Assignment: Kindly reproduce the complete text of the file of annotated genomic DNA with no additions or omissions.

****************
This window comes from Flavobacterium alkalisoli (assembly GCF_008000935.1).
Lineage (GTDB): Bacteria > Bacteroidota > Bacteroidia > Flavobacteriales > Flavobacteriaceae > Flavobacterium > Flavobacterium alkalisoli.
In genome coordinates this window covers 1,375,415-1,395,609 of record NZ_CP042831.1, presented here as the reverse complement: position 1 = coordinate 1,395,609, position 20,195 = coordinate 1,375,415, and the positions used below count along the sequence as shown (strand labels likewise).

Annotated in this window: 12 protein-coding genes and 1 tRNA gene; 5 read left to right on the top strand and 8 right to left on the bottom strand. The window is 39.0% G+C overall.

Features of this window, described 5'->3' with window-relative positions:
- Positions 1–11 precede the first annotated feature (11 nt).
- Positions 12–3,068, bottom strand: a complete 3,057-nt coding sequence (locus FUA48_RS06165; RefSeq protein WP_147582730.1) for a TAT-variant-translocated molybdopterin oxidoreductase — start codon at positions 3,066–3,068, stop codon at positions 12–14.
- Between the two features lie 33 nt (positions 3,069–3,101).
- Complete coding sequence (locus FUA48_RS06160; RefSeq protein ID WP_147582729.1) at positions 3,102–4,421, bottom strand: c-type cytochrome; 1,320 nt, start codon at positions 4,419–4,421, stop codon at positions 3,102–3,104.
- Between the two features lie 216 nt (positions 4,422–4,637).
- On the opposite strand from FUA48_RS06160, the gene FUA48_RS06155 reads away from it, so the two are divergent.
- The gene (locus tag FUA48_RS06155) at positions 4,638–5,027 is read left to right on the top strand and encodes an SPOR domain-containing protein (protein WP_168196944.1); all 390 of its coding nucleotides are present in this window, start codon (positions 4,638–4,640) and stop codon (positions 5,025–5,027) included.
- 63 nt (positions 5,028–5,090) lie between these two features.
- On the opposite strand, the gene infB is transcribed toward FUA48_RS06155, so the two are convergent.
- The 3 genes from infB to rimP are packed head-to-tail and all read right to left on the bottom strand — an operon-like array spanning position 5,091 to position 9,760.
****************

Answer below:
This window comes from Flavobacterium alkalisoli (assembly GCF_008000935.1).
Lineage (GTDB): Bacteria > Bacteroidota > Bacteroidia > Flavobacteriales > Flavobacteriaceae > Flavobacterium > Flavobacterium alkalisoli.
In genome coordinates this window covers 1,375,415-1,395,609 of record NZ_CP042831.1, presented here as the reverse complement: position 1 = coordinate 1,395,609, position 20,195 = coordinate 1,375,415, and the positions used below count along the sequence as shown (strand labels likewise).

Annotated in this window: 12 protein-coding genes and 1 tRNA gene; 5 read left to right on the top strand and 8 right to left on the bottom strand. The window is 39.0% G+C overall.

Features of this window, described 5'->3' with window-relative positions:
- Positions 1–11 precede the first annotated feature (11 nt).
- Positions 12–3,068, bottom strand: a complete 3,057-nt coding sequence (locus FUA48_RS06165; RefSeq protein WP_147582730.1) for a TAT-variant-translocated molybdopterin oxidoreductase — start codon at positions 3,066–3,068, stop codon at positions 12–14.
- Between the two features lie 33 nt (positions 3,069–3,101).
- Complete coding sequence (locus FUA48_RS06160; RefSeq protein ID WP_147582729.1) at positions 3,102–4,421, bottom strand: c-type cytochrome; 1,320 nt, start codon at positions 4,419–4,421, stop codon at positions 3,102–3,104.
- Between the two features lie 216 nt (positions 4,422–4,637).
- On the opposite strand from FUA48_RS06160, the gene FUA48_RS06155 reads away from it, so the two are divergent.
- The gene (locus tag FUA48_RS06155) at positions 4,638–5,027 is read left to right on the top strand and encodes an SPOR domain-containing protein (protein WP_168196944.1); all 390 of its coding nucleotides are present in this window, start codon (positions 4,638–4,640) and stop codon (positions 5,025–5,027) included.
- 63 nt (positions 5,028–5,090) lie between these two features.
- On the opposite strand, the gene infB is transcribed toward FUA48_RS06155, so the two are convergent.
- The 3 genes from infB to rimP are packed head-to-tail and all read right to left on the bottom strand — an operon-like array spanning position 5,091 to position 9,760.